Sunday, March 15, 2009

Spring Break Part I: Roma

Alright. I believe the best way to write about my European adventures is to break it up into parts, otherwise I think your eyes would be melting out of your sockets and there would be a nice dent in your mousepad/touchpad from scrolling. That's assuming you'd read it all. In any case, my fingers would fall off. So to save us all...

Part One: Roma!
So in true Jamie fashion, even though I did use my time wisely on Saturday to prepare for the weeklong voyage, I still found myself rushing to Paddington Station to catch the train to the airport. And then almost missing it because the very-helpful-but-not-really- janitor or security officer (they both wear vests...) sold me the wrong ticket. I asked him if he was sure it was the right one three times and he keeps saying yes, "But you can ask the ticket counter if you're not sure." Naturally, I did. And naturally, it was the wrong one. But I got to the airport fine, only the flight was delayed. Shocker.

Ayanthi met me and the airport (yay!), which was nice not only to have someone to catch with on the shuttle train to Rome, but also because my hostel was exceedingly difficult to find. Let's just say numbers increasing in order on a street is not necessary in Rome. We saw the Pantheon that night and did a little window shopping before dinner. We ate at a little restaurant where we were the only people there, so we had a little impromptu photoshoot while we waited for our lasagna. Good times. Finished off the evening with Gelato by the Tervi fountain, which was gorgeous. Would've been nicer though if the sketchy Sri Lankan/Indian vendors would've left us alone. They all wanted to hot on Ayanthi, it got old fast. She snapped at one, "Don't disturb." It was pretty great.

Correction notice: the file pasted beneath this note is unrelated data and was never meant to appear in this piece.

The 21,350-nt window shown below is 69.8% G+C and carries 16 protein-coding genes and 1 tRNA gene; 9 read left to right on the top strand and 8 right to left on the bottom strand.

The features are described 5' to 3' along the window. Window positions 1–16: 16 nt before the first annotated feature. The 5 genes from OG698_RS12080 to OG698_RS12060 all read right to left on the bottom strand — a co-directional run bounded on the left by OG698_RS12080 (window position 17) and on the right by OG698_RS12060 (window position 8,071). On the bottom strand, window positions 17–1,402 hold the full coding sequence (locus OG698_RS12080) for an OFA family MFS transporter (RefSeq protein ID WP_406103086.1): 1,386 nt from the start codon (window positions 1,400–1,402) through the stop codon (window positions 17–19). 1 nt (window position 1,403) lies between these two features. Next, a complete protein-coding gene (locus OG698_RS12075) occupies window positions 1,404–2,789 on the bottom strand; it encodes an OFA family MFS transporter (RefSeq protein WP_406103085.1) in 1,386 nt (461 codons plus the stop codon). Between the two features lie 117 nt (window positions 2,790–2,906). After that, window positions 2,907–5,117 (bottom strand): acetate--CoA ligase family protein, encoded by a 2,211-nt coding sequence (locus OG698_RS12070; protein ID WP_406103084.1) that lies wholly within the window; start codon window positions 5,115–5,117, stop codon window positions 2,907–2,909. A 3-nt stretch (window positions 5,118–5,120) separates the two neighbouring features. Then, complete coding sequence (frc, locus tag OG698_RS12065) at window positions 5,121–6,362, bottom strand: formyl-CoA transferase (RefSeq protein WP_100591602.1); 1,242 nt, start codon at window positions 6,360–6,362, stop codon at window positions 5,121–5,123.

The next day we checked out the Jewish Ghetto and the Synagogue/Museum. It was really cool. I would’ve taken more pictures, but because there was an attack that happened in it recently (sorta I guess... ten years ago now), they have more security measures in place. But it was interesting to learn about how the Jews had to deal with having so many different cultural backgrounds and religious sects all smashed together. Seriously smashed too, the streets we walked down were seriously narrow. Actually, to avoid the obnoxious school groups who went in before us, Ayanthi and I just sat outside for a while on a potted flower trench thing catching up. This may have been the best part of Rome, just sitting with an old friend, swapping stories. She also cooked me dinner that night- another best part of the trip!

I met up with BADA friends David and Anna Tuesday morning because Yanthi had class. We checked out the Vatican. The Vatican is pretty cool, it's a nice and open square with beautiful columns and many statues. St. Peter's Basilica (the huge church in the center), is well, huge. Being in it made me feel very small. The artwork in there is pretty unbelievable. I saw the Pieta statue, which after having seen it in so many history books, was pretty exciting to meet in person. On a sidenote: a large part of the Vatican is made up of red marble, which is now extinct. My guide told me about how there used to be a lot of red marble in the Forum (Ancient Bev. Hills of Rome), but not after the Vatican was built. The Vatican calls this "recycling"...